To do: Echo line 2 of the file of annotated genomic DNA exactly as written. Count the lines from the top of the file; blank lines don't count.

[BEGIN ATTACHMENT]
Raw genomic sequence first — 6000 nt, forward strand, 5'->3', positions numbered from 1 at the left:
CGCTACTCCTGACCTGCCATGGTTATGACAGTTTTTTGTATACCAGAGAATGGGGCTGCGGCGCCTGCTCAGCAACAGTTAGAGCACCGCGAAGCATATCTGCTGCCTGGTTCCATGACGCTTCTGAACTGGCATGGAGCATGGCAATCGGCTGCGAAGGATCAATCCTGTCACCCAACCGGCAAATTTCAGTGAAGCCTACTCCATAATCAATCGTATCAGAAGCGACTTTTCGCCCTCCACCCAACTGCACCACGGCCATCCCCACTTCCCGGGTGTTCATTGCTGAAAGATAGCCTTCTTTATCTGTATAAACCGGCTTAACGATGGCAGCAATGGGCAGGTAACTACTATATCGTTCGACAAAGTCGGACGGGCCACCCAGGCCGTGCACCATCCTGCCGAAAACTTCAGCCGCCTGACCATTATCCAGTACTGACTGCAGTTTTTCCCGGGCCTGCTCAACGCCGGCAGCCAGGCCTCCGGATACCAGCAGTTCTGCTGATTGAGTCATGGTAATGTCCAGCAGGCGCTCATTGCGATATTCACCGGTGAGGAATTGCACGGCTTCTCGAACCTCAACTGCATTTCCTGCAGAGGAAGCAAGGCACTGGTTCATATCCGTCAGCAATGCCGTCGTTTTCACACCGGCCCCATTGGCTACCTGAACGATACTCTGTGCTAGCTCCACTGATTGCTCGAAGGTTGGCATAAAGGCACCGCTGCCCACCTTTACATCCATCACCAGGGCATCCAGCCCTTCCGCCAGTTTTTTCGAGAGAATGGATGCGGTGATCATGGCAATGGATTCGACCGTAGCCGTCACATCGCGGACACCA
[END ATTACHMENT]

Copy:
CGCTACTCCTGACCTGCCATGGTTATGACAGTTTTTTGTATACCAGAGAATGGGGCTGCGGCGCCTGCTCAGCAACAGTTAGAGCACCGCGAAGCATATCTGCTGCCTGGTTCCATGACGCTTCTGAACTGGCATGGAGCATGGCAATCGGCTGCGAAGGATCAATCCTGTCACCCAACCGGCAAATTTCAGTGAAGCCTACTCCATAATCAATCGTATCAGAAGCGACTTTTCGCCCTCCACCCAACTGCACCACGGCCATCCCCACTTCCCGGGTGTTCATTGCTGAAAGATAGCCTTCTTTATCTGTATAAACCGGCTTAACGATGGCAGCAATGGGCAGGTAACTACTATATCGTTCGACAAAGTCGGACGGGCCACCCAGGCCGTGCACCATCCTGCCGAAAACTTCAGCCGCCTGACCATTATCCAGTACTGACTGCAGTTTTTCCCGGGCCTGCTCAACGCCGGCAGCCAGGCCTCCGGATACCAGCAGTTCTGCTGATTGAGTCATGGTAATGTCCAGCAGGCGCTCATTGCGATATTCACCGGTGAGGAATTGCACGGCTTCTCGAACCTCAACTGCATTTCCTGCAGAGGAAGCAAGGCACTGGTTCATATCCGTCAGCAATGCCGTCGTTTTCACACCGGCCCCATTGGCTACCTGAACGATACTCTGTGCTAGCTCCACTGATTGCTCGAAGGTTGGCATAAAGGCACCGCTGCCCACCTTTACATCCATCACCAGGGCATCCAGCCCTTCCGCCAGTTTTTTCGAGAGAATGGATGCGGTGATCATGGCAATGGATTCGACCGTAGCCGTCACATCGCGGACACCA